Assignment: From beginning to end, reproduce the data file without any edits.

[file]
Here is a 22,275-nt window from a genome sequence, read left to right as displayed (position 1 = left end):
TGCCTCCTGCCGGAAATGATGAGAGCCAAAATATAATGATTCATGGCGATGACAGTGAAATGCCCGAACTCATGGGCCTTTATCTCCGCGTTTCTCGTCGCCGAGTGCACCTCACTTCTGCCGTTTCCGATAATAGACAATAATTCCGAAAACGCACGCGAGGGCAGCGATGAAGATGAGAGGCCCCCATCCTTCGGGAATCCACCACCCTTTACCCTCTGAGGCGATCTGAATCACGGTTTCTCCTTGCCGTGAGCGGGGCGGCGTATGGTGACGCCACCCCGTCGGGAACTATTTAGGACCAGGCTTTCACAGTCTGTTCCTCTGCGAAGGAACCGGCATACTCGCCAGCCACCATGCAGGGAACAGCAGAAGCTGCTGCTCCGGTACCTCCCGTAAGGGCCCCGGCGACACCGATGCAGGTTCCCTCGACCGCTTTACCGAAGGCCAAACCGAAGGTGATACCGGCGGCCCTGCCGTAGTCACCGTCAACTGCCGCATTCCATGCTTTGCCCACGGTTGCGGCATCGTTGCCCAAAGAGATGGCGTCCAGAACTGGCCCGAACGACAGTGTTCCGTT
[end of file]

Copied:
Here is a 22,275-nt window from a genome sequence, read left to right as displayed (position 1 = left end):
TGCCTCCTGCCGGAAATGATGAGAGCCAAAATATAATGATTCATGGCGATGACAGTGAAATGCCCGAACTCATGGGCCTTTATCTCCGCGTTTCTCGTCGCCGAGTGCACCTCACTTCTGCCGTTTCCGATAATAGACAATAATTCCGAAAACGCACGCGAGGGCAGCGATGAAGATGAGAGGCCCCCATCCTTCGGGAATCCACCACCCTTTACCCTCTGAGGCGATCTGAATCACGGTTTCTCCTTGCCGTGAGCGGGGCGGCGTATGGTGACGCCACCCCGTCGGGAACTATTTAGGACCAGGCTTTCACAGTCTGTTCCTCTGCGAAGGAACCGGCATACTCGCCAGCCACCATGCAGGGAACAGCAGAAGCTGCTGCTCCGGTACCTCCCGTAAGGGCCCCGGCGACACCGATGCAGGTTCCCTCGACCGCTTTACCGAAGGCCAAACCGAAGGTGATACCGGCGGCCCTGCCGTAGTCACCGTCAACTGCCGCATTCCATGCTTTGCCCACGGTTGCGGCATCGTTGCCCAAAGAGATGGCGTCCAGAACTGGCCCGAACGACAGTGTTCCGTT